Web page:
The carrier must provide you with meals and refreshments during the delay as well as access to communications, including two telephone calls, telex or fax messages, and emails. If overnight accommodations are necessary, they must provide you with a hotel room and transportation to and from the airport.
Upgrading and downgrading
If you are offered an alternative flight and placed in a higher class than the one you booked, the air carrier cannot charge you any additional payment. On the other hand, if the class of the alternative flight is lower, you can get a reimbursement between 30% and 75% of the price you originally paid.
Your right to compensation under EC 261 does not affect your right to request further compensation. This rule does not apply in cases where passengers have voluntarily surrendered their reservations. Of course, the amount you are entitled to under EC 261 may be deducted from whatever additional compensation you receive.
For all of the legal mumbo-jumbo, straight from the source, you can also read the actual text of EC 261.
So long as you are eligible, the compensation you are owed will be dependent on two factors:
1. The difference in scheduled arrival time at your destination* compared to your original itinerary, if you accept re-routing on another flight
2. Whether your flight is a US domestic flight or an international flight
This chart will explain best, just check your flight details:
|Length of delay||0-1 hours||1-2 hours||2-4 hours||4+ hours|
|Domestic||$-||200% of one-way fare to your destination*- not to exceed $675||400% of one-way fare to your destination*- not to exceed $1,350||400% of one-way fare to your destination*- not to exceed $1,350|
|International||$-||200% of one-way fare to your destination*- not to exceed $675||200% of one-way fare to your destination*- not to exceed $675||400% of one-way fare to your destination*- not to exceed $1,350|
* “Destination” means your final destination or the first place where your journey includes a planned interruption with a stop-over of more than four hours.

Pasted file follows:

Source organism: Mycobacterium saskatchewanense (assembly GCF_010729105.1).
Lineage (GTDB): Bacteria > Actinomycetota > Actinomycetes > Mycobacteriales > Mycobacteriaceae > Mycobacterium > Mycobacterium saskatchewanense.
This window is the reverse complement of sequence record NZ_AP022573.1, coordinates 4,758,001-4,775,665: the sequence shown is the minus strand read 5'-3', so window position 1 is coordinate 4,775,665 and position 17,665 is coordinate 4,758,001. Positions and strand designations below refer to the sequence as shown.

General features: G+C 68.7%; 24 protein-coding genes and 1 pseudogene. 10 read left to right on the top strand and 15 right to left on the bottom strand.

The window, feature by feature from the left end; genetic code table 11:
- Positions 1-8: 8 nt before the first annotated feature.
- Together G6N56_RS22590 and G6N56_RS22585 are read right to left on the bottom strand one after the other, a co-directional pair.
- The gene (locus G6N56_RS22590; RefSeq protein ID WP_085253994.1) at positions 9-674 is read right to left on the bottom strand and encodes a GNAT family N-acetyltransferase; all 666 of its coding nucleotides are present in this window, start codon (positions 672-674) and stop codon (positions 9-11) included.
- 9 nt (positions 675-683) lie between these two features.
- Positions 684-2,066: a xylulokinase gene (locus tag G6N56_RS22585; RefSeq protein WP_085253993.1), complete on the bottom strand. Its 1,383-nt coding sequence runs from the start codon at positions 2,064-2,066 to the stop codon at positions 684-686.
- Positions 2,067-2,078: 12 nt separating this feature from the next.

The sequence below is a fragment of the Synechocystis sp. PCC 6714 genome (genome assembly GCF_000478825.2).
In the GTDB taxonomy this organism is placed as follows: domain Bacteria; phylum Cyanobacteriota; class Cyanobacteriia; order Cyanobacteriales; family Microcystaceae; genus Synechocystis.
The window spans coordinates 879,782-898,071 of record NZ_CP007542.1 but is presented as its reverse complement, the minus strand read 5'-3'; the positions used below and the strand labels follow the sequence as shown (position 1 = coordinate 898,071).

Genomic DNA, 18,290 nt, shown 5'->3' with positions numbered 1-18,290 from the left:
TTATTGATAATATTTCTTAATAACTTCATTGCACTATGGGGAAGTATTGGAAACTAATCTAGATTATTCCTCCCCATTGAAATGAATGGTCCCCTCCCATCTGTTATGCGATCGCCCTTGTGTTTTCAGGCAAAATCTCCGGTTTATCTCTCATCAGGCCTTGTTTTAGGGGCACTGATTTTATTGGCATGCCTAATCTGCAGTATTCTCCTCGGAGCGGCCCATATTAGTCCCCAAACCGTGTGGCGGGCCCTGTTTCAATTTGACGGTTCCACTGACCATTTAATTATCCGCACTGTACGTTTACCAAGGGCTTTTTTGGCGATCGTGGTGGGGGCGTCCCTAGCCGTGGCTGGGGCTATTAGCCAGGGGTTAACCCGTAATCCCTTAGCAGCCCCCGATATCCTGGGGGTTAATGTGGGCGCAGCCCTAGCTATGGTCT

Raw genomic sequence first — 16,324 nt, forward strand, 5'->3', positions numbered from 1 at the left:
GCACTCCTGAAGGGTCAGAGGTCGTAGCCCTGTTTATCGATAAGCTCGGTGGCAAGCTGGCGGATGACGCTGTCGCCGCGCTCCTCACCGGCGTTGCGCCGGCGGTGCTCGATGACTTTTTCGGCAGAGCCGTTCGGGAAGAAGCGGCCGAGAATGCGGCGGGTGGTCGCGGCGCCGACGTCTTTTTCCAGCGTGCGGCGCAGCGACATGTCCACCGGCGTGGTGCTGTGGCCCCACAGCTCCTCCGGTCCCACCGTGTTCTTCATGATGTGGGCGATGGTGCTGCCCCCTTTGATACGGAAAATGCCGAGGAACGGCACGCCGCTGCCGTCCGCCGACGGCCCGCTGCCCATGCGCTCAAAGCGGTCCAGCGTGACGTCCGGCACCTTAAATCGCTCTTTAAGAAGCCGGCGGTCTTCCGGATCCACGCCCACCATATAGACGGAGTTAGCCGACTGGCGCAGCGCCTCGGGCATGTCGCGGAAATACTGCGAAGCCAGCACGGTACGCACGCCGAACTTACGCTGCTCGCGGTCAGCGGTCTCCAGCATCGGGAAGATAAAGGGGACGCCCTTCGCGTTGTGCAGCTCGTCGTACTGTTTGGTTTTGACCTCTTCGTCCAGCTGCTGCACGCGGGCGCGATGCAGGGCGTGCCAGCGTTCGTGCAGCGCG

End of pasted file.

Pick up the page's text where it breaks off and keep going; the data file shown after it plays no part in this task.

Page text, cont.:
If the airline does not make any substitute travel arrangements for you, you are entitled to 400% of the one-way fare price, not to exceed $1,350 as well as any optional fees paid as part of your reservation (e.g. bag fees, seat upgrades, etc.).
You’re entitled to cash, so don’t feel obligated to accept travel vouchers or any other alternative forms of compensation.
If the airline doesn’t let you board your flight when you haven’t done anything wrong, it can be incredibly stressful. But don’t worry – you do have rights.
Follow our step-by-step guide to make sure you get the information you need to enforce your rights, and claim the compensation you’re entitled to. If you’re flying in Europe, AirHelp can also help you to claim for up to €600 per person.
1) Do not volunteer to give up your seat in exchange for vouchers or perks.
If you do, you could be giving up your right to any additional compensation. Of course, if the airline makes a compelling enough offer, you may prefer to take it. The final decision is up to you.
2) Hold onto your boarding pass and any other travel documents.
If you don’t have your boarding pass, you can use any flight document with a booking reference number. This number is assigned to your flight reservation by the airline and is a six-digit code, which may include both letters and numbers.
3) Ask why you’re being denied boarding.